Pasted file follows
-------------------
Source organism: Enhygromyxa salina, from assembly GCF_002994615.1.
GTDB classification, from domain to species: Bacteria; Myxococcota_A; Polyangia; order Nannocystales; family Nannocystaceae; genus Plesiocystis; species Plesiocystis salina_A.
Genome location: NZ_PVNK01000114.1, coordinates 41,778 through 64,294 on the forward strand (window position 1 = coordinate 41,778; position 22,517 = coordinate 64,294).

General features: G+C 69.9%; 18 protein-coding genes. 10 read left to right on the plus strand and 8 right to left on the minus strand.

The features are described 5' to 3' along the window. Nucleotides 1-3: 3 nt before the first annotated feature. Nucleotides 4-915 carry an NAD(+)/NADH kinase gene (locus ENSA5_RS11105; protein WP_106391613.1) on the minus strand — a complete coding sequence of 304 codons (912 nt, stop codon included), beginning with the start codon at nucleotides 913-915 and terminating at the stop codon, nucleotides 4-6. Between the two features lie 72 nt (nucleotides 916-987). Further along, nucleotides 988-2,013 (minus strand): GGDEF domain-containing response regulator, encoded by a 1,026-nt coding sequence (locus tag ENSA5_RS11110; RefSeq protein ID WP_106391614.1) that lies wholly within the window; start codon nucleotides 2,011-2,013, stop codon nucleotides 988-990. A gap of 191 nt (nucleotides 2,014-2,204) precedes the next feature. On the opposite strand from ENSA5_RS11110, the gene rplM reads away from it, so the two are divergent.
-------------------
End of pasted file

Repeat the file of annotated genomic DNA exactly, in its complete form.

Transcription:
Source organism: Enhygromyxa salina, from assembly GCF_002994615.1.
GTDB classification, from domain to species: Bacteria; Myxococcota_A; Polyangia; order Nannocystales; family Nannocystaceae; genus Plesiocystis; species Plesiocystis salina_A.
Genome location: NZ_PVNK01000114.1, coordinates 41,778 through 64,294 on the forward strand (window position 1 = coordinate 41,778; position 22,517 = coordinate 64,294).

General features: G+C 69.9%; 18 protein-coding genes. 10 read left to right on the plus strand and 8 right to left on the minus strand.

The features are described 5' to 3' along the window. Nucleotides 1-3: 3 nt before the first annotated feature. Nucleotides 4-915 carry an NAD(+)/NADH kinase gene (locus ENSA5_RS11105; protein WP_106391613.1) on the minus strand — a complete coding sequence of 304 codons (912 nt, stop codon included), beginning with the start codon at nucleotides 913-915 and terminating at the stop codon, nucleotides 4-6. Between the two features lie 72 nt (nucleotides 916-987). Further along, nucleotides 988-2,013 (minus strand): GGDEF domain-containing response regulator, encoded by a 1,026-nt coding sequence (locus tag ENSA5_RS11110; RefSeq protein ID WP_106391614.1) that lies wholly within the window; start codon nucleotides 2,011-2,013, stop codon nucleotides 988-990. A gap of 191 nt (nucleotides 2,014-2,204) precedes the next feature. On the opposite strand from ENSA5_RS11110, the gene rplM reads away from it, so the two are divergent.